In 2009, I attended an exhibition called A Passion for Creation in Hong Kong. It introduced plans for the Fondation Louis Vuitton pour la Création museum in France, designed by architect Frank Gehry. Due for completion in late 2012, it will house Bernard Arnault’s (CEO and chairman of LVMH) vast art collections. The exhibition tracked Louis Vuitton’s dialogue with the ‘Other’, in the context of its exotic location and collaborations with exclusively avant-garde artists over the years. Inducted into the hall of fame are Stephen Sprouse, Richard Prince, Takashi Murakami, and now, Yayoi Kusama. German philosopher Hegel was one of the first to contend that self-consciousness and knowledge cannot be derived from introspection. In order to understand oneself, there is a need to recognize the ‘Other,’ by examining relationships around and distinct from the self.
Yayoi Kusama (born 1929) is a renowned Japanese artist at the forefront of the avant-garde. The most recent collaboration with Louis Vuitton consists of 7 concept stores in key markets – Hong Kong, Shinjuku and Ginza in Tokyo, Paris, London, Singapore and New York. The inspiration of nerves is expressed in the contorted form of these sculptures, which Kusama covers in brightly hued dots. I see these surface coverings as a form of truth making, an idea better expressed by Picasso: “Art is a lie that makes us realize truth.” Kusama intends for customers to immerse themselves in her artwork, and as she puts it, “self-obliterate.” Supported by Louis Vuitton, Kusama’s retrospective exhibition has travelled worldwide from Paris, London and finally to New York.
If you notice, Kusama’s rabid dots have invaded Singapore before. Strangely, her presence in nature seems much more free-spirited.
Kusama lives in a mental institution till this day. Plagued by hallucinations since young, she translated them into art, documenting them in her sketchbook. She repeats symbols of fear to obsessive proportions. Common themes in her work are that of compulsion, accumulation and aggregation. The perfectly rounded painted dots show her intense concentration and attention to detail. Controlled strokes reflect a meditative state and pronounced effort to transcend the shackles of the self.
Kusama: “The only way to elude these furtive apparitions, was to recreate them visually with paint, pen, or pencil in an attempt to decipher what they are; to gain control over them by remembering and drawing each one.” – via Art in America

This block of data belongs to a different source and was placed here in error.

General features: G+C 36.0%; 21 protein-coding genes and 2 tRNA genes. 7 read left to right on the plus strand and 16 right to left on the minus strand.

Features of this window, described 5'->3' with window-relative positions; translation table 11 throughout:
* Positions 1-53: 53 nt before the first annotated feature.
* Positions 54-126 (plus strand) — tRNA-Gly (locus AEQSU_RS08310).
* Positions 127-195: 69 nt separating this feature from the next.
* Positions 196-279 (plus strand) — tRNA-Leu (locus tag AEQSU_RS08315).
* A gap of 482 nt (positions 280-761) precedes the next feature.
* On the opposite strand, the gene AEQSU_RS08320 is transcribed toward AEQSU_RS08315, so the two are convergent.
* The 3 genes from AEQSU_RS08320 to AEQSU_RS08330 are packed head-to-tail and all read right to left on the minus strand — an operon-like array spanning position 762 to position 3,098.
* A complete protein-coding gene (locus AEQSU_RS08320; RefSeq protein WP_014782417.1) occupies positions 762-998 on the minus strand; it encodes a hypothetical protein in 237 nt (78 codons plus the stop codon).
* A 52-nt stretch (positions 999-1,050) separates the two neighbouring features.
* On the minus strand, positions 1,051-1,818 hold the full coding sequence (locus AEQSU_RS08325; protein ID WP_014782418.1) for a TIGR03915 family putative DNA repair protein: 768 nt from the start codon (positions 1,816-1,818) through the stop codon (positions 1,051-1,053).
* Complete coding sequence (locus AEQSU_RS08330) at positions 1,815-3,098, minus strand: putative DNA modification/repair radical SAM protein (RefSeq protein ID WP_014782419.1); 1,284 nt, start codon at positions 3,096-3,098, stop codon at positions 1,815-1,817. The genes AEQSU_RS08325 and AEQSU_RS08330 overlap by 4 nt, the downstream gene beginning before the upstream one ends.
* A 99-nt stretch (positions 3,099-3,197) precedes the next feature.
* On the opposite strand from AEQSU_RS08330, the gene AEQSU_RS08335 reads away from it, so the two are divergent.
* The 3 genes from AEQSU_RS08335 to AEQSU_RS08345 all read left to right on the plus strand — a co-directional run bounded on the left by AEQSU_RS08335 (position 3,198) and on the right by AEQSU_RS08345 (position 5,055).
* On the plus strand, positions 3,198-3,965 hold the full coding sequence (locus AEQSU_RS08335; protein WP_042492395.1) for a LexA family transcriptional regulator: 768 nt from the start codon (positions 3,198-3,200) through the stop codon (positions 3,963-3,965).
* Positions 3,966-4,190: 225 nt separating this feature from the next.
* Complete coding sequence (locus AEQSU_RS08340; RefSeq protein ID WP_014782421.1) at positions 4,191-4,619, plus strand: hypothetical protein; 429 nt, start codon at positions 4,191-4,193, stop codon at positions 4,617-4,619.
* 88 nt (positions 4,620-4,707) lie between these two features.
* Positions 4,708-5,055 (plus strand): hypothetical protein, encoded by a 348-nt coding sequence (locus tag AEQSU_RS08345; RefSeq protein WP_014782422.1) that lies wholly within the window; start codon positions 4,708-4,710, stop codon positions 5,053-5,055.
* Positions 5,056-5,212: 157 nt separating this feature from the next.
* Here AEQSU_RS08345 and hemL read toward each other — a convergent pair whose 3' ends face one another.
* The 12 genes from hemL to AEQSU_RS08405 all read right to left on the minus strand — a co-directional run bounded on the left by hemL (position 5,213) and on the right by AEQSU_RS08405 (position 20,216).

Being an artist requires one to accept the human condition of being afflicted by worrisome thought, burrowing ceaselessly throughout one’s entire life. A thought that lingers to the point where if one cannot manifest the essence of something only tacitly felt, only opening all doors in the corners of one’s mind and descending into insomnia will help. In the stages of obsession, one no longer views thought as a helpless affliction. It becomes a necessary blessing that leads into action, giving awareness and comfort. In Compulsion Furniture, which is a part of the Accumulation series, she covers an entire room in phalluses to overcome her fear of male anatomy.
Wherever art makes a statement, it confuses. This does not mean one has not thought enough, for there can never be enough thinking. People will always be dissatisfied, even if they mounted a tower of questions to the sky. They can rummage through all cabinets of the mind, only to turn up empty. We can only obtain self-knowledge by coming to terms with the ‘Other,’ like Kusama did with her inner demons. Like a Minotaur, the ‘Other’ is monstrous. We sense it is there, outside of us, but we do not know how near or far. Soon, it might grab us without warning. After exploring the Escher labyrinths ad infinitum and biting dust, the quest is to place the mythical Minotaur somewhere accessible, where the Protagonist (a super future persona projected in place of the current self) dares an attempt to know it and conquer it. To solve this conundrum of doors and cabinets, picture on the other side of the Designer’s Door, a grand plan for a meeting point where one hybridizes with the Artist.